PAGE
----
violent network to “defend Islam” from perceived injustice. The self-proclaimed leader of “AlQaeda in the Malay Archipelago” was one of Asia’s most wanted men and had a 100,000-dollar bounty on his head from the Indonesian government, who saw him as public enemy number one. The police raid on his suspected hideout overshadowed other operations including the arrest of five of Noordin’s alleged accomplices and the uncovering of a major bomb factory in Bekasi, outside Jakarta. Two would-be suicide bombers were shot dead by police early Saturday at their rented house in Bekasi as they tried to resist arrest, police said. Police chief Danuri said they had rigged a small truck as a bomb and were planning to launch a suicide attack against Yudhoyono’s main residence, which is a 12-minute drive away. The attack had been planned to take place around Indonesia’s Independence Day on August 17, and had been ordered by Noordin during a meeting on

April 30 as revenge for the execution of the Bali bombers late last year, Danuri said. Police have come close to arresting Noordin several times in the past and have captured or killed some of his closest associates during a sixyear manhunt. Analysts said his death would be a blow to his network, estimated to number as few as 30 hardcore cadres, but would not end the terror threat in the world’s most populous Muslim-majority country. “Every time there was an attack, there were new accomplices,” Institute for International Peacebuilding researcher Taufik Andrie said. “There are several people who have the potential to replace Noordin.” He said he doubted the reports that Noordin had been killed. “The dead guy doesn’t seem to be Noordin. He has impeccable instincts for evading police raids,” he said.

strategies for a clean exit from recession after unprecedented fiscal stimulus. But that is doing little to dampen cautious optimism on property markets. Official data in China is showing house prices in 70 cities were up 0.8 percent in June from May, rising for the fourth straight month, while real estate investment nationwide rose 9.9 percent in the first half of the year. In Britain, house prices rose by 1.1 percent in July to just under 160,000 pounds (187,600 euros, 267,700 dollars) from June, but were down 12.1 percent over 12 months, a survey from home-loans provider Halifax showed this week. In neighboring Ireland, however, prices have fallen by up to 40 percent from their peak in 2006 and are still going down — with the government now working to provide 90 billion euros in guarantees to the loan market. Likewise, Spain’s second-biggest bank BBVA has forecast that house prices after a decade-long, tourism-fuelled property boom will still fall by nearly 30 percent between 2008 and 2011 before they start to recover. In the Gulf emirate of Dubai, house prices have almost halved over the past year. The sector there is struggling with a shortage of liquidity and job security for expatriates who represent over 80 percent of the population. The decline in Dubai has had wider implications, with US bank Morgan Stanley saying world steel production will remain below 75 percent capacity as it awaits a revival in the construction sector in the Middle East.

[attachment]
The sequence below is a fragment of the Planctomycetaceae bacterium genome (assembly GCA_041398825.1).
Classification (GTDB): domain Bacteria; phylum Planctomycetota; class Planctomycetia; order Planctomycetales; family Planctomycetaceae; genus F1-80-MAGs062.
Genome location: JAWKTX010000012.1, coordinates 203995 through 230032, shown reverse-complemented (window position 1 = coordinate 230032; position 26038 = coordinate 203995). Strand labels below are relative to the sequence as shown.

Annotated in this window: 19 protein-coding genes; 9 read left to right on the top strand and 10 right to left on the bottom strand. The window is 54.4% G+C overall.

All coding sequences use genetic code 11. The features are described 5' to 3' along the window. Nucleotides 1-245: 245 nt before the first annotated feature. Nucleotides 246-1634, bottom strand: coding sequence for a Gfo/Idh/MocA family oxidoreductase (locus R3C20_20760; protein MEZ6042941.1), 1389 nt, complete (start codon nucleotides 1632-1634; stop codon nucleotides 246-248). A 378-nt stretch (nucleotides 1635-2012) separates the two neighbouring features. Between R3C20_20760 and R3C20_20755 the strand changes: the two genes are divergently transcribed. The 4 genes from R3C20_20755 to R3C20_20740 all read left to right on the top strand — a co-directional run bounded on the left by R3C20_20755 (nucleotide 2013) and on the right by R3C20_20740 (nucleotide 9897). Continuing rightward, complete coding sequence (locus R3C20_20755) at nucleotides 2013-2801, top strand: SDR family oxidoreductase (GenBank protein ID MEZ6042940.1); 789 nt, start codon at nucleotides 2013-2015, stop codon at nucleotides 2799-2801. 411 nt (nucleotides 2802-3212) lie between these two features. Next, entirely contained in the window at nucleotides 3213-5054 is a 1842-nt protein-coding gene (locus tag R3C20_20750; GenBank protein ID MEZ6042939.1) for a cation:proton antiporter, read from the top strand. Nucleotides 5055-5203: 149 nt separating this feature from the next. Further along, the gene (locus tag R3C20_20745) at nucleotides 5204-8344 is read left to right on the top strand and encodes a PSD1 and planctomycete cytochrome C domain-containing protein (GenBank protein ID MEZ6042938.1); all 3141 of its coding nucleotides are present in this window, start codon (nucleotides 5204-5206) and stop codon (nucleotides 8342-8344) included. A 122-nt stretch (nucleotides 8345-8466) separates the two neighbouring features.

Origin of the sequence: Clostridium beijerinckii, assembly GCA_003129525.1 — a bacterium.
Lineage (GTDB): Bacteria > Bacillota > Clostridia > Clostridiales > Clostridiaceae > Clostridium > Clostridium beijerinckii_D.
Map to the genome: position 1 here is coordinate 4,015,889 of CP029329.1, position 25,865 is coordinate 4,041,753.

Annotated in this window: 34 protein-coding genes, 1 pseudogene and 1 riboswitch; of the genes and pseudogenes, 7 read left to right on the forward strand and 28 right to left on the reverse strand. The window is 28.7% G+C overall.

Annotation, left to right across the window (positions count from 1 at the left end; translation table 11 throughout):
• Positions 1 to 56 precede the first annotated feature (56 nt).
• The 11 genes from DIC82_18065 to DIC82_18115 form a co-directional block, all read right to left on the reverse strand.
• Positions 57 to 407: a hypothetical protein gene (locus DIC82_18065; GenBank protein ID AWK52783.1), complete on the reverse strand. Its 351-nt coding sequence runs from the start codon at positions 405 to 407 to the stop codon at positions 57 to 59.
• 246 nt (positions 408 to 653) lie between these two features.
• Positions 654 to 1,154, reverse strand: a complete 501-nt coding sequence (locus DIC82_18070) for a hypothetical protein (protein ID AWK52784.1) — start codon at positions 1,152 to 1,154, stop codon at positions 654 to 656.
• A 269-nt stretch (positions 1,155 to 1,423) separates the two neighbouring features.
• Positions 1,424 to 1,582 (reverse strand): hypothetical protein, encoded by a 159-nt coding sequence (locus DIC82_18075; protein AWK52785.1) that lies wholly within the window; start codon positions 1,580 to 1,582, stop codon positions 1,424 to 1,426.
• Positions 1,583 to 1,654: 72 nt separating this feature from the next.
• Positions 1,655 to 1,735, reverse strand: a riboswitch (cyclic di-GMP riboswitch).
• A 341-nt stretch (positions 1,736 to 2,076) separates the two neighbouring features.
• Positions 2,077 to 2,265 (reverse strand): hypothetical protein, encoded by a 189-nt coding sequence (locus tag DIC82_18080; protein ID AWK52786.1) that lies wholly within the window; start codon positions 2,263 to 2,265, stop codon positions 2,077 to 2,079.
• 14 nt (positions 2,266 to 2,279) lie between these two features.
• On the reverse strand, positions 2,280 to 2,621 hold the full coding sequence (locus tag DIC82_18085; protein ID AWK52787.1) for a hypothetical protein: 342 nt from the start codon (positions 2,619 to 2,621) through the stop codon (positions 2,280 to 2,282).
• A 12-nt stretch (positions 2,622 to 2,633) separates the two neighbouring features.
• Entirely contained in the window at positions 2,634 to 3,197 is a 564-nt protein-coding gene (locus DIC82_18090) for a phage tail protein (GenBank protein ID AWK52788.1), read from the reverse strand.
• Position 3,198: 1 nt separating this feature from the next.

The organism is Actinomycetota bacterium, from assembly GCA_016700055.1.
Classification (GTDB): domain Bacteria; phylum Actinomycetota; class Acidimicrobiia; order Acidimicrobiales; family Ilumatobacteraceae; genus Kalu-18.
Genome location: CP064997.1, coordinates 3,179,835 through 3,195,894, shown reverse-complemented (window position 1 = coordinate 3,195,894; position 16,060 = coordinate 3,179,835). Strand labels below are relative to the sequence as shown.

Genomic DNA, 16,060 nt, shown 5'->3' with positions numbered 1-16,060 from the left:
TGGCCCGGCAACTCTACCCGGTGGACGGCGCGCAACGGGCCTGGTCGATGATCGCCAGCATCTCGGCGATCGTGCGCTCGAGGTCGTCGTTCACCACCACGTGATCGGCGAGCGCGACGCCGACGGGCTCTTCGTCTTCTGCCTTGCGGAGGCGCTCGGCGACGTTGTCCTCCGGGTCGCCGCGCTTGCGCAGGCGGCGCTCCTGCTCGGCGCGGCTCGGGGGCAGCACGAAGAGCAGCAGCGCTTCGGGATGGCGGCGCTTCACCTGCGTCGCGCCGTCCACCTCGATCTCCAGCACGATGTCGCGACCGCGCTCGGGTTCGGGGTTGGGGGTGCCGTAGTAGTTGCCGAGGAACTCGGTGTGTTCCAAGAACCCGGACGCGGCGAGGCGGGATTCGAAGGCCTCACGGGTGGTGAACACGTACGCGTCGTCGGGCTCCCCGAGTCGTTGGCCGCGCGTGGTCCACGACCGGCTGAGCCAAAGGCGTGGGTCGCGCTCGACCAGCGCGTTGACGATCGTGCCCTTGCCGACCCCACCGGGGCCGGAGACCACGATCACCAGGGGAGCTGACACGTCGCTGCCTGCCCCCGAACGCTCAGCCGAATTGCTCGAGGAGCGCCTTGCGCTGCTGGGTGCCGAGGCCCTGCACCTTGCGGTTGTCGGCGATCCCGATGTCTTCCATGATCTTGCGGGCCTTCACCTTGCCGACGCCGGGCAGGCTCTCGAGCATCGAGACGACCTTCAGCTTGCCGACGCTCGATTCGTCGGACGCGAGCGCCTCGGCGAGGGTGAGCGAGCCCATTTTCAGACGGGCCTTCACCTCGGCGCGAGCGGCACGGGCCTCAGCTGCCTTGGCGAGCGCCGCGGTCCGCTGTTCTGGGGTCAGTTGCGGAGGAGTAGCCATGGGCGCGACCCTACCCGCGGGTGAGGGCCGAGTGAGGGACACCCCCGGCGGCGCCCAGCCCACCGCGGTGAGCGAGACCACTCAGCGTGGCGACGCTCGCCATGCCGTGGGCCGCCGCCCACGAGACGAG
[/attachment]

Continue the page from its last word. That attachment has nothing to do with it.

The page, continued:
Fed to stay supportive even with economy healing Agence France-Presse

WASHINGTON - Even as the US economy seems to be emerging from recession, the Federal Reserve is likely to signal it will maintain extraordinary efforts to spur growth until a recovery takes root, analysts say. The Federal Open Market Committee meeting Tuesday and Wednesday is widely expected to keep on hold the ultra low federal funds rates in a range of zero to 0.25 percent to stimulate lending and prop up economic activity. The Fed led by Chairman Ben Bernanke could make some changes however in its special efforts to pump over one trillion dollars of liquidity into the financial system — which some call “quantitative easing” — that may no longer be needed, say some economists. “We expect the Fed to sound more confident about the outlook by noting that the economy appears set to grow in the second half of the year,” said Dean Maki, economist at Barclays Capital, who argues that the latest reports support the view “that the US recession ended in June.” “In light of this, we do not expect it to expand its 300 billion-dollar Treasury (bond) buying program, which is set to be completed in mid-September.” Other analysts note that the Fed has a delicate task of keeping inflation expectations in check while instilling confidence in the recovery without creating any new bubbles. “They probably don’t want to be too pessimistic,” said Cary Leahey, senior economist at Decision Economics. “But they want to temper the enthusiasm of the market” about economic recovery.